However, there was still the undeniable Spanish flavor of the music, on the whole played well by the orchestra despite some intonation problems in the strings and a few misses in the brass. So the audience had to suspend that notion in watching the Southern characters unfold — Don José became Joe (Naseeb Culpepper), a National Guardsman, and Escamillo went from bullfighter to a Textile Mill League baseball star, Miller (Pete Leo Walker).

The success or failure of this interpretation will have to wait for a viewing of the full production. As it was, Janes kept Tuesday night’s performance chamber-sized, concentrating instead on the leading characters and telling his tale mostly through duets. So the period costumes, nicely done by Jennifer Symes, would primarily serve to establish that bygone era.

Janes conveyed the seduction in a pair of duets for Carmen, played by a wildly erotic Anna Gerberich, whose extensions drew gasps from the crowd, and Joe. Micaela (Harkins) entered, and, in a lovely episode from Joe’s past, ended with a backward swoop of a lift.

Those moments were the most complete as the segments grew to include friends and escalating tensions, but the drama itself did not gain the power it could have in a full-fledged presentation. Janes left the climax to a final duet, so sensual, which tapped the ever-tangible chemistry between Gerberich and Walker.

But their kiss was hardly the drama-dripping finish we expected. How does it end? That will have to wait for another time.

Speaking of endings, Mark Diamond often takes on the task of creating epic works designed to heighten the dance experience for audiences. This time, he afforded the audience a rare opportunity to hear Bartók’s Mandarin, so difficult, yet the orchestra’s best effort of the night.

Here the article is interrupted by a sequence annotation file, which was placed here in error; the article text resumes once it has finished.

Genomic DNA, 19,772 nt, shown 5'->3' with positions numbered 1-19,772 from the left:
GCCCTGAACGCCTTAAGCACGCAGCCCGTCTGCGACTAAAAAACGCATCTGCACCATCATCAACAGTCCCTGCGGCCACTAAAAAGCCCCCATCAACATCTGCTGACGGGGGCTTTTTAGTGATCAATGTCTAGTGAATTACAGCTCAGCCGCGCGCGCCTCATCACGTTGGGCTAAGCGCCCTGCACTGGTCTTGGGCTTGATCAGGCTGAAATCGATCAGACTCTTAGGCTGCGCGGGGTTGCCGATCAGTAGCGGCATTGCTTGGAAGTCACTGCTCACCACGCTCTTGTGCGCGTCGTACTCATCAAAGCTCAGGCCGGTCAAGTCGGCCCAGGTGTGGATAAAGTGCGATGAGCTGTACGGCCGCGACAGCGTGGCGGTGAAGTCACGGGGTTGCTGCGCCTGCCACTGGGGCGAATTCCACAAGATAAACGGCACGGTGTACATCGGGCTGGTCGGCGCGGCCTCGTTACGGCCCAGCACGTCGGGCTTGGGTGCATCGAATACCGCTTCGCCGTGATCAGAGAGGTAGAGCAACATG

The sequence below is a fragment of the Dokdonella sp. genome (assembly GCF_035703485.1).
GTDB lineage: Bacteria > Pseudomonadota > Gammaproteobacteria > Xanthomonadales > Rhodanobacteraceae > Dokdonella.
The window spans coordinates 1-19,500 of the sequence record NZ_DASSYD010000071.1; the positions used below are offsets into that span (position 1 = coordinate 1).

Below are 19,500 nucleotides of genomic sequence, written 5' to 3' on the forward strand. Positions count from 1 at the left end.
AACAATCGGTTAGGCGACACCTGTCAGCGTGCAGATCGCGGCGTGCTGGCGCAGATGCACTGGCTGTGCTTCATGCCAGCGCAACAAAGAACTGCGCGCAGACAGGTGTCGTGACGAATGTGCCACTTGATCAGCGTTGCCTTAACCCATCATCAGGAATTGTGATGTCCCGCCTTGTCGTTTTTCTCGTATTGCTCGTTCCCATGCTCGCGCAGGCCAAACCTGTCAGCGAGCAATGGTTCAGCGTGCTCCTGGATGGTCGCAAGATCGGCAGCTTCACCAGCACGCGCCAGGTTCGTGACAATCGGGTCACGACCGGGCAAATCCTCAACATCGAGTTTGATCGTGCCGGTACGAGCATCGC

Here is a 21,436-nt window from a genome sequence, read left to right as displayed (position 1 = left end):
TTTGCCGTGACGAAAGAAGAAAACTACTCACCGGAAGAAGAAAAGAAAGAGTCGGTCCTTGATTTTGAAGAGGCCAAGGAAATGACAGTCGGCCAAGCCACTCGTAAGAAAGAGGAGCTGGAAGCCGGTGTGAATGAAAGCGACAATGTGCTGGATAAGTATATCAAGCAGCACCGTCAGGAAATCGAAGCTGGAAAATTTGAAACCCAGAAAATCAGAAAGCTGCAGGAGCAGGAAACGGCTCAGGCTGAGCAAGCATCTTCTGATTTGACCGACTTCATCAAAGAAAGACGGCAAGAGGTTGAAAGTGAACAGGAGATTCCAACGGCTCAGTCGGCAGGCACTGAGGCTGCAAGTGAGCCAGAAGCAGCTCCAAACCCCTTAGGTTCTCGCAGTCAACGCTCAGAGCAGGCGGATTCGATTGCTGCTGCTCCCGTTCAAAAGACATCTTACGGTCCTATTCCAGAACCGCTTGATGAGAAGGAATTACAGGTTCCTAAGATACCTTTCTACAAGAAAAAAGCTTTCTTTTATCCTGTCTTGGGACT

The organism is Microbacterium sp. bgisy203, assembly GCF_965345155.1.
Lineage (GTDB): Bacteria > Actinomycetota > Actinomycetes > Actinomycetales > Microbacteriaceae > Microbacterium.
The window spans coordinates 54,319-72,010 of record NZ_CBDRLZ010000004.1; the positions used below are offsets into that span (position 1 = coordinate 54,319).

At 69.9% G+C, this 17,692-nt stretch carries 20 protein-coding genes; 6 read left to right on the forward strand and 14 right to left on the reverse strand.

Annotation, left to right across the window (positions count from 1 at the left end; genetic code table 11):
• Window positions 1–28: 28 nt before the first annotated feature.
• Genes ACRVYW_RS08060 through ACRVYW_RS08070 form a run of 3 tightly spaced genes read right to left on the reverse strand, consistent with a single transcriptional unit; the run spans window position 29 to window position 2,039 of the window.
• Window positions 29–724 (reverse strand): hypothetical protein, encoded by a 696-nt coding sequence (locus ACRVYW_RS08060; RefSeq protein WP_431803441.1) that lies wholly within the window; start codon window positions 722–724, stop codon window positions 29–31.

The original conveys an urban landscape, complete with honking horns, and uses obvious Asian influences through the use of pentatonic scales. Yet Diamond chose to make this a veritable Polynesian “Rite of Spring,” complete with wild dancing and human sacrifices. (A note: Mandarin was composed five years after Igor Stravinsky’s “Rite,” found in the obvious similarities between rhythms and meter.)

Called “Children of Paradise,” it surprisingly worked better than expected musically. But the natives themselves were certainly restless, led by a savage Walker. With a cast of 27, it was easy to imagine primitive ritual ceremonies, capped by a human volcano, although the reasoning for Walker to suddenly leap to his own death remained unclear.

However primitive, though, there should have been more control over the movement. Instead the dancers simply let loose, making for a messy effect. For those in the audience who still dreamt of an unfettered tropical paradise, it would have to remain in their own imagination.

Jane Vranish is a former dance critic for the Pittsburgh Post-Gazette and continues there as a contributing writer. Her stories can be read on the dance blog “Cross Currents” at